The Front Steps
Blessed are the poor in spirit, for theirs is the kingdom of heaven. – Matthew 5:3
Matthew 5-7 contains the most influential and substantial sermon on the Christian life ever given by any one person in all of human history. Therefore it should be no surprise to us that this particular sermon was Jesus who spoke this message. In these three chapters of Matthew’s gospel, we see what is expected of those who belong to God by faith in Jesus. The Sermon on the Mount has often been viewed as a “moral checklist” for Christians to follow to ensure their entrance into heaven. But this sermon is not a way to be saved; it is a revelation of who is already saved. It is a kingdom message for kingdom people. As Jesus sat down to teach those who followed him (5:1-2), he spoke in such a way to compel people to consider their own hearts first, before they ever began to evaluate their actions. Jesus is concerned about our character before he is about our deeds. The reason for that is simple: If Jesus has your heart, then your deeds will reflect that spiritual reality. So, Jesus begins with kingdom character (5:3-12) before he gets to kingdom living (5:12-7:27). To say it another way, unless we study, understand, and apply the first part of this message, we will not be obedient to the commands of it. So, Jesus starts with what we call the Beatitudes.
If the Sermon on the Mount could be viewed as a house, then the Beatitudes are the front steps to that house. Without the steps no one can get into the house. It is an elevated, lofty house; one that you can see from a distance (Matthew 5:14). If the Beatitudes are the front steps, then the very 1st Beatitude I would say is of most importance, because it is the first step. In fact, I would say that without it, we cannot even get to the front porch, much less through the front door. Jesus says Blessed are the poor in spirit, for theirs is the kingdom of heaven. If we desire the blessing of knowing God, then we must start with acknowledging our spiritual condition. There can be no “dwelling in house of the Lord forever” without first knowing and confronting our sinful poverty before the Holy God of the universe. Understanding our spiritual depravity in light of God’s holiness is the first step to obedience (Isaiah 6:1-5).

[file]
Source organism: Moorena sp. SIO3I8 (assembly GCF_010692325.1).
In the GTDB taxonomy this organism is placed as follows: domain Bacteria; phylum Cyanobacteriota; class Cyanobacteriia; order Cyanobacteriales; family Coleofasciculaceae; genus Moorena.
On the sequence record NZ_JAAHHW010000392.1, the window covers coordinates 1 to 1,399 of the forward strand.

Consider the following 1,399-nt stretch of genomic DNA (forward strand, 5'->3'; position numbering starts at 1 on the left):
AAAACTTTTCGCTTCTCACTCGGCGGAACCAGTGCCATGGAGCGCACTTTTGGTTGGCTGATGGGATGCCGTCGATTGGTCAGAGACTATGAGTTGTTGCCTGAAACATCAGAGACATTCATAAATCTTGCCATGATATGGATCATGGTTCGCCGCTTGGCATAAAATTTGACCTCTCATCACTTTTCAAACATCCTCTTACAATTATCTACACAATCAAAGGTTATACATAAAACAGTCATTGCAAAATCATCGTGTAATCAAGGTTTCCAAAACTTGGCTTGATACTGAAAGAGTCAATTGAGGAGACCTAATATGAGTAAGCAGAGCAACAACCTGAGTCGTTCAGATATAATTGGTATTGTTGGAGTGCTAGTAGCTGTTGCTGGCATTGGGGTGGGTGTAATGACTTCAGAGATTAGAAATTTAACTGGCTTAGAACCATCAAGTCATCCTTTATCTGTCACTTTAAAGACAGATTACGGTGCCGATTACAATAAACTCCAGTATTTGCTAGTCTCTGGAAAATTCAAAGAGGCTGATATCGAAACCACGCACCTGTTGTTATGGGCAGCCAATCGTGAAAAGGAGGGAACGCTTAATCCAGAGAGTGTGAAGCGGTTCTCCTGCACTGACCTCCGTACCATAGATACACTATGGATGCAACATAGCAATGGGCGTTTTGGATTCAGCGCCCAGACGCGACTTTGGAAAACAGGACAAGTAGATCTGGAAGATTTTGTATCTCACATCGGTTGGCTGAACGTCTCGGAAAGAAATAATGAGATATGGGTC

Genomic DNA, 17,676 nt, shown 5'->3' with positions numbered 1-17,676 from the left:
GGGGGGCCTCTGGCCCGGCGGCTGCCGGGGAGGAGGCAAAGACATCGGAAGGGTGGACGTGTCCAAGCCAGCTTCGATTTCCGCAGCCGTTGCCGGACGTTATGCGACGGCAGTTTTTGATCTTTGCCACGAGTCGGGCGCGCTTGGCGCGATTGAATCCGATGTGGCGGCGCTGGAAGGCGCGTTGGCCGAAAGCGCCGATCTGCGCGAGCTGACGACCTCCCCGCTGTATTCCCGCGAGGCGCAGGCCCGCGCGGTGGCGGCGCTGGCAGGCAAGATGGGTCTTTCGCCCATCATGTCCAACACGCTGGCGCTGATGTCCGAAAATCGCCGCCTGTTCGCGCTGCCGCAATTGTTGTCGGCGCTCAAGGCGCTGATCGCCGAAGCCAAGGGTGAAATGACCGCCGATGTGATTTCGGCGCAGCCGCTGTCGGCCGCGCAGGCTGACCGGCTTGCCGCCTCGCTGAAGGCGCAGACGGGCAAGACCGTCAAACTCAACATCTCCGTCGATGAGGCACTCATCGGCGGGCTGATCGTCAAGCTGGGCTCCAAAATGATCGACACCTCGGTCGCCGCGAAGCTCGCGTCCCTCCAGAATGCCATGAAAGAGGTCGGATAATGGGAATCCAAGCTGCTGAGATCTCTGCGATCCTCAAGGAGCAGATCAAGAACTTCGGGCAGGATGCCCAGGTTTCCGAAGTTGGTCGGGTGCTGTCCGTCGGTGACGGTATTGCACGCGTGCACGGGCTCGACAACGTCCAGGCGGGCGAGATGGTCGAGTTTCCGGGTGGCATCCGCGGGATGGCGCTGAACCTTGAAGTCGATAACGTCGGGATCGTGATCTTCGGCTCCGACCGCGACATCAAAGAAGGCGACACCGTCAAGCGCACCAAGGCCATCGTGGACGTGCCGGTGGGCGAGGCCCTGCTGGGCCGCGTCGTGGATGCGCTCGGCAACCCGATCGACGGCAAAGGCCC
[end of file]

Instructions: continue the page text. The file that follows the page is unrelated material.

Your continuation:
We will not and cannot be holy as God intends for us unless we face our spiritual depravity, poverty, and weakness. When Jesus says blessed are the poor in spirit, he is saying the happiest people are those that know they cannot be truly satisfied in their sinful state. The poor in spirit are helpless, weak, hopeless, and without answer for their condition. Every man, in all of history has been spiritually poor (Romans 3:23), yet not everyone has admitted that reality. The poverty of soul is true whether we acknowledge it or not. The difference is that those who come to God admitting they are poor will receive the grace needed to relieve their poverty and make them wealthy in Christ (2 Corinthians 8:9).
A poor man can either accept his poverty and deal with it in the right way, or he can deny it and pretend like he is not poor at all. Only those who are willing to acknowledge their need will receive the blessedness of God. The word blessed means “happy”, but it is not used in the same way that we use it today. The word blessed in the Bible had a deeper meaning in relation to someone receiving favor from another person, usually of someone of high social rank or authority. Jesus uses the word blessed because any person who comes before God admitting their spiritual poverty will be happy, or will be shown favor by God. The favor of God flows from God’s grace and our denial of ourselves. To be blessed of God, we say “I am not, but you are. . .” In this, any person can be blessed. What does God do to show us favor?
He glorifies his name in us – Romans 15:9
He loves us unconditionally – Romans 8:31-39
He makes us holy as He is holy – 1 Peter 1:16
He sanctifies our souls to make us like Jesus – 1 Thessalonians 5:23-24
He dwells within us – John 14:26, Acts 1:8, 2 Timothy 1:14
He forgives as much as is necessary – Psalm 103:12
He waits for us – Isaiah 30:18
He is patient with us – Romans 2:4
He gives us good things – Matthew 7:11
He comforts us in our affliction – 2 Corinthians 1:3-5
He promises eternity free from pain and death – John 5:24
All these blessings should make us “happy”. The blessings of knowing God are possible because He is gracious, merciful, and kind to those who acknowledge their spiritual poverty. No man can stand before God as he is and not be either changed or destroyed (Isaiah 6:1-8). Let us all admit our impoverished condition and fall on the mercy of God that he might bless us and make us happy in him.